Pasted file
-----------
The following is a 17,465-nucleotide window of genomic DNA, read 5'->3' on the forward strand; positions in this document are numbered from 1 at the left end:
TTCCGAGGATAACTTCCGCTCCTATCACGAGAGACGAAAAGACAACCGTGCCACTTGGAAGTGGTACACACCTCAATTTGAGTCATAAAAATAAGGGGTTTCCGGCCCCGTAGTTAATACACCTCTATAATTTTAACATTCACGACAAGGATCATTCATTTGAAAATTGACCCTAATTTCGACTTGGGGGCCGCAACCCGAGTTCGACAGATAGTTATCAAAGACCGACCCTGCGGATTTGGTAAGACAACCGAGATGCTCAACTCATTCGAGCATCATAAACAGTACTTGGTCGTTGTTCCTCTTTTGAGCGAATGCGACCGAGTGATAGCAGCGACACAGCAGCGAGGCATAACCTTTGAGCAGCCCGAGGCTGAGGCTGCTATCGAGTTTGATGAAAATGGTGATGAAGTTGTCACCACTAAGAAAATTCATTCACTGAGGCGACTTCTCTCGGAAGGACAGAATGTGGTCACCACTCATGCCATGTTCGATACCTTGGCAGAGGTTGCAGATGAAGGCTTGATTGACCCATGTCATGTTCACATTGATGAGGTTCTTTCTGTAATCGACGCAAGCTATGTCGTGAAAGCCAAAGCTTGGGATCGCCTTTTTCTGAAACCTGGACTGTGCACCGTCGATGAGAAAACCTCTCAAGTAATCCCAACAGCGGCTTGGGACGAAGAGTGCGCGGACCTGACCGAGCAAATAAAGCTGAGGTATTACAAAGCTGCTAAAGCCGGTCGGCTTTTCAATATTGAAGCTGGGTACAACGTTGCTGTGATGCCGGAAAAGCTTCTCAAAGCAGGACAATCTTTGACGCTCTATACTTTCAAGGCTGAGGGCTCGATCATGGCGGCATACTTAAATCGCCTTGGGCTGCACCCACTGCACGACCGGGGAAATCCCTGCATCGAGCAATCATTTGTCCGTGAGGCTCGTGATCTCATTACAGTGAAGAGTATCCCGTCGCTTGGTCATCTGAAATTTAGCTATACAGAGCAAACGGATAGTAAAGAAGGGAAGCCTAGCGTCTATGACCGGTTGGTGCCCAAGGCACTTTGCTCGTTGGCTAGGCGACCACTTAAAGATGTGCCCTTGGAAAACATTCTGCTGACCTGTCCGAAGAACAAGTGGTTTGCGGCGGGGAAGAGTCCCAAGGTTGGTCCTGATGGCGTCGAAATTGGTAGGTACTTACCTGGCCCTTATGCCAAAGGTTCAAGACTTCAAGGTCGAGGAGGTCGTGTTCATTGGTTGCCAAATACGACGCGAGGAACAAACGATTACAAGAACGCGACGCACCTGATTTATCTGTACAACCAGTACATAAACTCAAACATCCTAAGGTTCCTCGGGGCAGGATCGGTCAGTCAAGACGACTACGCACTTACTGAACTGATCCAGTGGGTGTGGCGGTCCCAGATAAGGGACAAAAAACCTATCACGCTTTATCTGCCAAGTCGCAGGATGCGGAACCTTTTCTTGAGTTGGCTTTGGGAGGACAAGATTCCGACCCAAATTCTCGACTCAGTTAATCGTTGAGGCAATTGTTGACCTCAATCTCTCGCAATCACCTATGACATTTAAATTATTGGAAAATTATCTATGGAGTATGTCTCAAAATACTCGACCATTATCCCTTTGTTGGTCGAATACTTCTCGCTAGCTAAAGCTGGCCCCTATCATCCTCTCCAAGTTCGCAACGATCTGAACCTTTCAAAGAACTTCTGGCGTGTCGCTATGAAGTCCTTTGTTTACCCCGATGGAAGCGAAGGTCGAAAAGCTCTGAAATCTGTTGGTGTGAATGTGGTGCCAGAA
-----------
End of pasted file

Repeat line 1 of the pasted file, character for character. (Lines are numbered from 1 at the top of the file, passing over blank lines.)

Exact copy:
The following is a 17,465-nucleotide window of genomic DNA, read 5'->3' on the forward strand; positions in this document are numbered from 1 at the left end: